It was very unexpected for me (to go into the FIBA Hall of Fame) but I am honored to be there. I have a lot of nostalgia about my time with the national teams. I'm 58 years old now and those times, there are a lot of memories. I was young and all of my best years and best qualities I realized in the Soviet Union national team. I have my best, only happy memories from that time.
It means a lot for Basketball Australia. I've never been into individual accolades. But it's humbling. It's recognition that I've been a part of a fairly good pathway that Basketball Australia provides so for them to get this recognition, I think it's fantastic. As for the memories? I'll always consider myself a holistic coach so for me, it's absolutely been about seeing women have a hunger to do something together and achieve it as a group. So I get much more comfort knowing that these young women are more resilient for life having been a part of the Opals program or the national league teams that I have coached. If we can make them more resilient in life through sport, then our sport is wonderful.
I want to say thank you to FIBA and to the French Basketball Federation. It's a big honor, a good accolade. I refereed for 20 years at the international level, it makes me happy to see people I have refereed. I was in that environment all the time, it really made me happy to respond to this invitation. For me, it's beautiful. Being next to names like Michael Jordan and Antoine Rigaudeau is an honor for me.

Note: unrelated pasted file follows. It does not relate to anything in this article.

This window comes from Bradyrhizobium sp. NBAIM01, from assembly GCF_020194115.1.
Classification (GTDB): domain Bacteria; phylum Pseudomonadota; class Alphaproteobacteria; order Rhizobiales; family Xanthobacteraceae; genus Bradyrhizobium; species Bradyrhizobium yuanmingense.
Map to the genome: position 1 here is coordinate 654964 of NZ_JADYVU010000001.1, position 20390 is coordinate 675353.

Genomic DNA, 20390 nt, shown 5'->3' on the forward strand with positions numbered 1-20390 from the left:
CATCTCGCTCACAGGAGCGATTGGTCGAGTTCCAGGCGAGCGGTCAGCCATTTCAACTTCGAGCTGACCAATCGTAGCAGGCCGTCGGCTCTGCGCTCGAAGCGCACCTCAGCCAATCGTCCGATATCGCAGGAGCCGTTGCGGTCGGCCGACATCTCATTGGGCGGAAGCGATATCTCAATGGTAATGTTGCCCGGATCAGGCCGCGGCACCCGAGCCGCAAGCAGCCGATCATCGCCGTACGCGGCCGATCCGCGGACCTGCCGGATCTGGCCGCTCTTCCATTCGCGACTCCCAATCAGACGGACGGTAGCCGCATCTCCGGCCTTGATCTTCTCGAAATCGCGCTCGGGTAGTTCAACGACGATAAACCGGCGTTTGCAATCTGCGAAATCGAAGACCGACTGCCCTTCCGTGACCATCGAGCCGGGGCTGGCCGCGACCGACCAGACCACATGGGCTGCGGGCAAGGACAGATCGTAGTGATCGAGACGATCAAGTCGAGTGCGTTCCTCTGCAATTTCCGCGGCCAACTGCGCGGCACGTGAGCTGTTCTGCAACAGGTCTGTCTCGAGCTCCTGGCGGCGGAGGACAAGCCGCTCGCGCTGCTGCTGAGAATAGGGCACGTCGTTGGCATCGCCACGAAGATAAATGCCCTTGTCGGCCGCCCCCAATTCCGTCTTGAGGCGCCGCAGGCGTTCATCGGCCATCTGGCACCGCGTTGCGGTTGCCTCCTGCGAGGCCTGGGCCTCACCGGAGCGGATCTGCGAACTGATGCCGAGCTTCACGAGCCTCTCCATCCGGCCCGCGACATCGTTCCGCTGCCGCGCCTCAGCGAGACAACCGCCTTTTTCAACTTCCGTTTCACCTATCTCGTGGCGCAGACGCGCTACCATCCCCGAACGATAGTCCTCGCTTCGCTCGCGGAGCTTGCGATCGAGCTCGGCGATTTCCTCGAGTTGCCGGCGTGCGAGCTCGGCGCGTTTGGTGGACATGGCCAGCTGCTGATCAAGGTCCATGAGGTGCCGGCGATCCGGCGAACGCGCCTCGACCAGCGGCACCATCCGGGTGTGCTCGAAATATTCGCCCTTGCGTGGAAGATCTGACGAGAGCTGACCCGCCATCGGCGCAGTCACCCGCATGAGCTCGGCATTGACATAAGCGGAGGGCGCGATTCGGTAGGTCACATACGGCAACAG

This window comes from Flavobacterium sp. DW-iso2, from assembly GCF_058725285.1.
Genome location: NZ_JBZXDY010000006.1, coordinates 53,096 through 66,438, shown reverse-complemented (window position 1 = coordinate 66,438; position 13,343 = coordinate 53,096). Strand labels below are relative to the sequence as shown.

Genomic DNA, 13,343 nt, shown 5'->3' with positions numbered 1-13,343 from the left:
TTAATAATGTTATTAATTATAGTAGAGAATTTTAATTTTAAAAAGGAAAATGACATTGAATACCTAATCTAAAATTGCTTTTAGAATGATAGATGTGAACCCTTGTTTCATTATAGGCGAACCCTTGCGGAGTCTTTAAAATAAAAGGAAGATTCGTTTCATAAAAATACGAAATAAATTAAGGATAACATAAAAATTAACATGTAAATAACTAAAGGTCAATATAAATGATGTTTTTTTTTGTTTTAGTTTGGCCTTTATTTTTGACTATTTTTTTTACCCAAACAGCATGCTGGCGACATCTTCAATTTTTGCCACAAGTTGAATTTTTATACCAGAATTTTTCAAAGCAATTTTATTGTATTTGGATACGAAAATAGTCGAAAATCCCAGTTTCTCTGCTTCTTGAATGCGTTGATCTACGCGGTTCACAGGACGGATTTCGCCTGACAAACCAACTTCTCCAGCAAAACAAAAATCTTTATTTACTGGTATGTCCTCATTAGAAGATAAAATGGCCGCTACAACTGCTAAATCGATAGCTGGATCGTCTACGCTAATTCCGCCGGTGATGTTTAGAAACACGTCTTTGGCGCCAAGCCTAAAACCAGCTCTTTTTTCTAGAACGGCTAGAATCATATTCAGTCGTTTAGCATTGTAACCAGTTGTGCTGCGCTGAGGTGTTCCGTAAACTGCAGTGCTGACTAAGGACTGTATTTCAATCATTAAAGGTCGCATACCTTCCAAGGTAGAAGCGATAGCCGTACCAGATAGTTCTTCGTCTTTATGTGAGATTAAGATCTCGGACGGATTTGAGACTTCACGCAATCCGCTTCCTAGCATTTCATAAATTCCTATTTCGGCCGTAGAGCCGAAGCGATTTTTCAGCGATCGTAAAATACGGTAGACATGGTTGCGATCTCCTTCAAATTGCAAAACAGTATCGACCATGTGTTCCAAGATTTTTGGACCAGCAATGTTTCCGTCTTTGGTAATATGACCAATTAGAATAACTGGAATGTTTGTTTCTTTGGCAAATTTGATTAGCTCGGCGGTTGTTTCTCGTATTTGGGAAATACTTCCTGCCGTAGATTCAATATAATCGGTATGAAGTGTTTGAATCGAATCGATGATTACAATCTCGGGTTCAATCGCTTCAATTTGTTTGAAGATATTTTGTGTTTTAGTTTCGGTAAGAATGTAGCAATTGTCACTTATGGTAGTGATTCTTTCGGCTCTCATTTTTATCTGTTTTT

I'm very happy of course, and proud that they have decided to have me. It's absolutely important (to go into the FIBA Hall of Fame) because it's something different (for me). I do have the French Legion of Honor, which is France's highest honor you can have. I have the medal of honor from the town in France where I was born. I am a member of the Hall of Fame of Jewish Sports as a boxer. I was never a (real) boxer, but I was a boxer at Auschwitz (Concentration Camp). I boxed, it was one of the things that saved my life. The commander of our camp liked boxing and I boxed on Sundays so I could have bowl of the good soup and not just what they gave us. That soup saved my life. So basketball is a different story. I never expected to be recognized in the House of Basketball, despite the fact that I've been involved with basketball since 1951. When William Jones was secretary general, we met in Paris, my first European Championship. This is my 30th out of 33 (EuroBaskets). He asked me to join the technical commission of FIBA and we met twice a year in Munich. Since then, I've been in basketball. I've been the chairman of the media commission for over 25 years. I've been a special advisor to all of the presidents. I've been involved for 64 years. I would have thought I would have gone in earlier (laughs) but it took some time. It's better late than never (laughs).
Michael Jordan, a two-time Olympic gold medalist with USA Basketball, has informed FIBA that he deeply regrets not being able to attend the ceremony and having to miss out on the opportunity to join his fellow inductees because of previous commitments.